Shifting to a keto diet can be dramatic. Going from a carb-fueled meal plan that can be driven by sugar cravings and erratic blood sugar to a high-fat, low-carb ketogenic plan is literally turning things upside down.
During this transition, you may start to realize that your eating wasn’t always driven by hunger, and that old habits die hard. Even when you’ve achieved ketosis and don’t need to eat, certain situations, like a stressful day or being trapped at home during a pandemic, can lead to stress-eating or bingeing. This can negatively impact your ability to get into, or stay in, ketosis. Here are some tips to help you avoid stress-eating and to make sure your desire to eat is driven by hunger.
Hormone Changes on Keto
A keto diet naturally decreases your appetite because it brings ghrelin, a hormone that regulates hunger, into a better balance. After you’ve been keto for a bit, you may realize that you’re not nearly as hungry as you used to be. This is a normal impact of the body transitioning to a reliance on ketones instead of glucose. 
When you’re following a keto plan, you may need to remind yourself to eat more often than you’d normally choose to. This is where following your macros and making sure you’re meeting daily energy needs is important. However, even when you’re in ketosis and successfully following your macros, you may still be plagued with sugar cravings or the desire to snack for comfort. If this is the case, it may be a sign that you actually need more carbs than you’re allowing (while still maintaining ketosis), or it could be a sign that you’re eating too many carbs and they’re driving your desire for more.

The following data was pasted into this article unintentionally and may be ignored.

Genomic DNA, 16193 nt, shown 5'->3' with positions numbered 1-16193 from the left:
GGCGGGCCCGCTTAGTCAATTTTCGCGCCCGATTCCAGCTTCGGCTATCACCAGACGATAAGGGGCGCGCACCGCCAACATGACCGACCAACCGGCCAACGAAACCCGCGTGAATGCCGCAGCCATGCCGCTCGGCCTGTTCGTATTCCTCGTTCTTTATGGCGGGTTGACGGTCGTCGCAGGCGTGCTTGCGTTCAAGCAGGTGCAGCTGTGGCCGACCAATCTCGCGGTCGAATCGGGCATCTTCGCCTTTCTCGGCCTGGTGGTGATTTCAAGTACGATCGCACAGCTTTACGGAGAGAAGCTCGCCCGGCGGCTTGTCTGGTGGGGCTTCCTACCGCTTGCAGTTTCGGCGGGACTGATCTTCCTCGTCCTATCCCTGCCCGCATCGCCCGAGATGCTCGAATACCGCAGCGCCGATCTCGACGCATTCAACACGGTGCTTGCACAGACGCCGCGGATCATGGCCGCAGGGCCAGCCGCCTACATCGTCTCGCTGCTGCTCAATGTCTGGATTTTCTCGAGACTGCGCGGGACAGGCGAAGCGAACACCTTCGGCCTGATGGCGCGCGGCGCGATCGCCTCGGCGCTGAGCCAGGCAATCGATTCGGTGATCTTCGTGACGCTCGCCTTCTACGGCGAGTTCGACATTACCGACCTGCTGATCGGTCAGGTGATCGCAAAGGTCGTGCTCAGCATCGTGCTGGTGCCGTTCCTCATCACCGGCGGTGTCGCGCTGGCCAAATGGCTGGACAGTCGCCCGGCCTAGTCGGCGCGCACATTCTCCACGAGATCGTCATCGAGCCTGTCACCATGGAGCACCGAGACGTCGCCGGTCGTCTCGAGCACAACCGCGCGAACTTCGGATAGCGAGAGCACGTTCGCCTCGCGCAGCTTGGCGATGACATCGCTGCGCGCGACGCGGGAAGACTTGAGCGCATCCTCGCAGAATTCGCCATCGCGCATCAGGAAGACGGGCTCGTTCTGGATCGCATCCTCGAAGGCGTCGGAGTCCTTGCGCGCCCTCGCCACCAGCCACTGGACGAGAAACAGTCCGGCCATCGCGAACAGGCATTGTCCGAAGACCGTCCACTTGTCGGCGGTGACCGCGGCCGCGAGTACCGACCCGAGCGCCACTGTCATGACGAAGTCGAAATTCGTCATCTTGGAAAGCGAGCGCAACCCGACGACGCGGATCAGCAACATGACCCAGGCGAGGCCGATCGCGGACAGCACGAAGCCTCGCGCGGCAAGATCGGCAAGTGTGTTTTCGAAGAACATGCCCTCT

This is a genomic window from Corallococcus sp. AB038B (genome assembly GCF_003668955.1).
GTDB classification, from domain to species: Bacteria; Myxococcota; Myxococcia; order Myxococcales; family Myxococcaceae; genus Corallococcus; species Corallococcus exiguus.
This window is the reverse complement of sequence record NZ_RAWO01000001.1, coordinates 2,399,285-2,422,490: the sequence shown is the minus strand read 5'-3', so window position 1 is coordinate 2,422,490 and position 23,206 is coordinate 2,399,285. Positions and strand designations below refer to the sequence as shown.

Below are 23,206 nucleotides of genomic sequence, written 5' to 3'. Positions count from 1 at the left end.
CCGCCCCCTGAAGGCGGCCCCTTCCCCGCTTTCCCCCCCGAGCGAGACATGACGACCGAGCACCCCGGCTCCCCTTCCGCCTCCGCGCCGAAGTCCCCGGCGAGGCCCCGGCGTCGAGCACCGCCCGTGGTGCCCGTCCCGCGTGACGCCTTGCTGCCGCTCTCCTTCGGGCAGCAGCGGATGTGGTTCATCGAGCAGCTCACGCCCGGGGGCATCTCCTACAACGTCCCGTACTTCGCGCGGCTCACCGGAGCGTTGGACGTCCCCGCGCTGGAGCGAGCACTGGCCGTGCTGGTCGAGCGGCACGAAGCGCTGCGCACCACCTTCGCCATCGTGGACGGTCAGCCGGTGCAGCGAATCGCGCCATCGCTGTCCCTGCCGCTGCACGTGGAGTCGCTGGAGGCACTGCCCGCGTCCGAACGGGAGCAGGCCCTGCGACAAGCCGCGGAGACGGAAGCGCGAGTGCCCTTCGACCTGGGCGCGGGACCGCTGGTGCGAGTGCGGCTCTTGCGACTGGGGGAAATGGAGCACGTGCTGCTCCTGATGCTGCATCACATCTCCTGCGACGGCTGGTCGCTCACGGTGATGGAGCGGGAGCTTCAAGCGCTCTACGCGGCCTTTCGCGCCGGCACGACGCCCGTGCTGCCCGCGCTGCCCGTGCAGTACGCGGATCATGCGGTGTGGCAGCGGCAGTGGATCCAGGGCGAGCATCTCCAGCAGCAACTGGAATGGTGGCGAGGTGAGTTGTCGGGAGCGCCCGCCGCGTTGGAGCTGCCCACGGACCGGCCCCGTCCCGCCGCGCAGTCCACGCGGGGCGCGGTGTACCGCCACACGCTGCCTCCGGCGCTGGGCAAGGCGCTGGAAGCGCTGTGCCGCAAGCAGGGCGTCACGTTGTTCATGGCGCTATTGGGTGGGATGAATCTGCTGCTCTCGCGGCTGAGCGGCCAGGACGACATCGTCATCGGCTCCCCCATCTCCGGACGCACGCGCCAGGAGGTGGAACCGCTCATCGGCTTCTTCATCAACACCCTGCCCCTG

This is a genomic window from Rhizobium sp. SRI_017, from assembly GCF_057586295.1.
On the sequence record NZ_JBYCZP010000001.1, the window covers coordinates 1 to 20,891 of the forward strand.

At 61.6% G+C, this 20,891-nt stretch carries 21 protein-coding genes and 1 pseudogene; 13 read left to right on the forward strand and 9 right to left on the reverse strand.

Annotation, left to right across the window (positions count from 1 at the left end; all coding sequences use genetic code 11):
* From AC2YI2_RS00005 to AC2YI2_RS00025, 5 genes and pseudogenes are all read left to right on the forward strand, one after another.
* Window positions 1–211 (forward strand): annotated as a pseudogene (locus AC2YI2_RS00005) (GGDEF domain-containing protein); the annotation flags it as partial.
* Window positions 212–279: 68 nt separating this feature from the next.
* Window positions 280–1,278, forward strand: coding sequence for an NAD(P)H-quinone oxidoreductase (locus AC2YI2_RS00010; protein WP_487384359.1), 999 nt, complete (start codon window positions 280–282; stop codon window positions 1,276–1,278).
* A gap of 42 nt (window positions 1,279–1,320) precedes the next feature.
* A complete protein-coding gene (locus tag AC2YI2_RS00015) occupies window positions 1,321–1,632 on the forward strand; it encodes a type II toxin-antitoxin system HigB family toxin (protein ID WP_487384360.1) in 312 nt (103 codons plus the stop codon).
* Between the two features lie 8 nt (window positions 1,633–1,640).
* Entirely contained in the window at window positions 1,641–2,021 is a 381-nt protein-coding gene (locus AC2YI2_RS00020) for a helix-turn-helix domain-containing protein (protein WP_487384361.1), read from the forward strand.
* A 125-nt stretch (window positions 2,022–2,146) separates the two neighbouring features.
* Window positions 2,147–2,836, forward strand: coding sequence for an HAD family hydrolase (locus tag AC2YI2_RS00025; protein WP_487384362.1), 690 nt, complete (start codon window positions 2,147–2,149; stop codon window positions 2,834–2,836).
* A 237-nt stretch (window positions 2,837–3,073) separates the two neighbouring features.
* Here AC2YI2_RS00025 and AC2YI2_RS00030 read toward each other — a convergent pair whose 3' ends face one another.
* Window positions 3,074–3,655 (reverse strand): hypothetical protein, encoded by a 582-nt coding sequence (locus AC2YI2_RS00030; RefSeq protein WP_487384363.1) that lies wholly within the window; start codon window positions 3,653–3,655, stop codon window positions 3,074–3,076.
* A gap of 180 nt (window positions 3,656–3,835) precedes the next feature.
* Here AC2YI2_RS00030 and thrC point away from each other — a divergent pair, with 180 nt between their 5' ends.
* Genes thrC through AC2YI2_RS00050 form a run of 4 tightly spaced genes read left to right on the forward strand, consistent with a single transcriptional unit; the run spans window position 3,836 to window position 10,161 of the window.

Are you Stress Eating or Does It Mean more?
The way to sort out whether you need to increase or decrease your current carb intake is to keep a food journal for a week. Note how you feel when you eat foods and consider that the meals you eat can influence your mood and feelings for up to 24 hours. Try a higher carb day and pay attention to whether your cravings increase or decrease over the next 24 hours. Then, try a lower-carb day and note the same.
A ketogenic diet isn’t a simple formula that you apply. You may need to tweak your macros based on seasons of life. If you’re new to keto and struggling, you may need to gradually decrease your carb intake and slowly ease your way into ketone-dependence. This may be a better way to retrain your brain away from its carb-dependent habits.
Choose the Right Carb to Stop Stress Eating
Keep in mind that the kind of carb matters, too. If you’re trying some that seem to make you want more, switch to something else and see if it has the same effect. For example, keto desserts made with low-calorie sweeteners can still trick your brain into thinking it’s getting the real thing. Keep a cravings log and if you find yourself having increased cravings after having these treats, try reaching for a protein-packed whole food (like almonds or cheese).
If you’re approaching keto as a lifestyle change and not a quick-fix fad, you’re better off to put the time in and investigate how certain foods make you feel and affect your ketogenic journey.
Aimee McNew, MNT is a nutritionist and researcher who focuses on women’s health, thyroid, prenatal, and postpartum wellness. She has worked in private practice and written on nutrition-related topics for a decade and is the author of The Everything Guide to Hashimoto’s Thyroiditis (Simon & Schuster, 2016). She is currently working on her next book.
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